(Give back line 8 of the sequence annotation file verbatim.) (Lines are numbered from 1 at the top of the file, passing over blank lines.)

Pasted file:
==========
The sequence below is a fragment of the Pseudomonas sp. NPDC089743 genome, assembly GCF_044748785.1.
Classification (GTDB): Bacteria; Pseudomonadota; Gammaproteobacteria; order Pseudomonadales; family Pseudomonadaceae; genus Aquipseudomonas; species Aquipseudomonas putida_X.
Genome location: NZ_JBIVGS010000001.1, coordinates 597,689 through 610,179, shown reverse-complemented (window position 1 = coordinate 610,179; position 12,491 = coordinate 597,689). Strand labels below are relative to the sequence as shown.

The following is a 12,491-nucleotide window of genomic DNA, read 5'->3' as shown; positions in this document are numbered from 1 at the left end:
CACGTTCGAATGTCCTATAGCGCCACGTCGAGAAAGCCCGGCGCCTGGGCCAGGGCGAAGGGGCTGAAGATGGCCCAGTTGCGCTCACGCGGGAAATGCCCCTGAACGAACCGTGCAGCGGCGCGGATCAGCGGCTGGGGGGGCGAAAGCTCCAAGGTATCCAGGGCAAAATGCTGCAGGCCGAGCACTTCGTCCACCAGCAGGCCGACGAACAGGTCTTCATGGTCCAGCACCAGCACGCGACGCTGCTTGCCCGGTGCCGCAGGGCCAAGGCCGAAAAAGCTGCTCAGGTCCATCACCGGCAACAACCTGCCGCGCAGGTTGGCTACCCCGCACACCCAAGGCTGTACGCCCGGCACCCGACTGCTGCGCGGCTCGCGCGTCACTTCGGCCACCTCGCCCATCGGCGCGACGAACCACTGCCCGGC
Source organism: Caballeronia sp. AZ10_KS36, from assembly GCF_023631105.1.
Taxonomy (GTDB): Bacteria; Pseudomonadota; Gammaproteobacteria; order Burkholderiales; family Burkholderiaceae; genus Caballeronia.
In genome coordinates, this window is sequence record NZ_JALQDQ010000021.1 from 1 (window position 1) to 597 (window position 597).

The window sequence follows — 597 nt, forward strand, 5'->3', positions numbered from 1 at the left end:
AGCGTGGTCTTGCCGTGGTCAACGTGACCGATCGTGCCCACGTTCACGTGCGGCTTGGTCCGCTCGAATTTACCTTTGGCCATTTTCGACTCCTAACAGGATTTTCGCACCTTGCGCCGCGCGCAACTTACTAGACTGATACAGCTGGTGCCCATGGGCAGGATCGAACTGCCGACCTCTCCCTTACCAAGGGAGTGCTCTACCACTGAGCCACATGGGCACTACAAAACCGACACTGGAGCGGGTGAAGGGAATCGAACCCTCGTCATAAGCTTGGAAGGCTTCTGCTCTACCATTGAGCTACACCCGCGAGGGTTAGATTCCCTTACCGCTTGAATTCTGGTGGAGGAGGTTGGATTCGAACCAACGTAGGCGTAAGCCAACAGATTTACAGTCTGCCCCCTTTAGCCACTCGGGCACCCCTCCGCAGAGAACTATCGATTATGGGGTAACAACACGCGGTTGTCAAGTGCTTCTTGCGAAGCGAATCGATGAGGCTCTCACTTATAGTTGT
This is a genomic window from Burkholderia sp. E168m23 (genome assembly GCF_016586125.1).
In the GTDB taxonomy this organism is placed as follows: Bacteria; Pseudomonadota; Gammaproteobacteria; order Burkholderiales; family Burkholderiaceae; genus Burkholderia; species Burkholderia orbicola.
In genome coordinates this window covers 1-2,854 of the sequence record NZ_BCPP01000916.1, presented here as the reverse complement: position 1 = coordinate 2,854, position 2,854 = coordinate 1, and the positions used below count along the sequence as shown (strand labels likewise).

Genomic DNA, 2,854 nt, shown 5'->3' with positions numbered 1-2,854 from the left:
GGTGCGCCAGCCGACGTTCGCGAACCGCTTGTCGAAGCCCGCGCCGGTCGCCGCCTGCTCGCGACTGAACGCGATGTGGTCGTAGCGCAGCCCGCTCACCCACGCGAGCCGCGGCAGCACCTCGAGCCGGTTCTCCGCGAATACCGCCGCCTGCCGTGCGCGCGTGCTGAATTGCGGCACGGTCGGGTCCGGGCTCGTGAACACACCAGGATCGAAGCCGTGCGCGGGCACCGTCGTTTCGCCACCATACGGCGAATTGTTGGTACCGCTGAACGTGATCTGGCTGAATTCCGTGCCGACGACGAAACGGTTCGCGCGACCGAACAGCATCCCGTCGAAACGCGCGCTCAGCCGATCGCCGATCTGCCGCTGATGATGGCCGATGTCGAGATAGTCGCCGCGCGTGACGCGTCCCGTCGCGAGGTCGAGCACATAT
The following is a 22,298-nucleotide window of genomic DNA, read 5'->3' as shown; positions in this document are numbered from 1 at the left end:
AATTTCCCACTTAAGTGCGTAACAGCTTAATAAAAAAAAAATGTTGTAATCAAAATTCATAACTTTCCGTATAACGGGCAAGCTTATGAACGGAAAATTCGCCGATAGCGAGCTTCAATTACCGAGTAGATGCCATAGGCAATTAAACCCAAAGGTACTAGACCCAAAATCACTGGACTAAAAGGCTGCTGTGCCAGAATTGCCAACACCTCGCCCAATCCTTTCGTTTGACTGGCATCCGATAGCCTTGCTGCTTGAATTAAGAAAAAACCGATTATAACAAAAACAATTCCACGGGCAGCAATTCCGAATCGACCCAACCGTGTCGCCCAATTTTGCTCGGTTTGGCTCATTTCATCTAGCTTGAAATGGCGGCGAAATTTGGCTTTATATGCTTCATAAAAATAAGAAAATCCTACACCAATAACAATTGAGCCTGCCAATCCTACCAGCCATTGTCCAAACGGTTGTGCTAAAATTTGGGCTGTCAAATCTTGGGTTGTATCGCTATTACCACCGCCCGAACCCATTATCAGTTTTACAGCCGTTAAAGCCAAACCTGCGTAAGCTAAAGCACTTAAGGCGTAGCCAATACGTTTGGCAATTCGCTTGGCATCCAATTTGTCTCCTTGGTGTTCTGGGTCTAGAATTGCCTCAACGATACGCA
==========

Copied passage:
In genome coordinates, this window is sequence record NZ_JALQDQ010000021.1 from 1 (window position 1) to 597 (window position 597).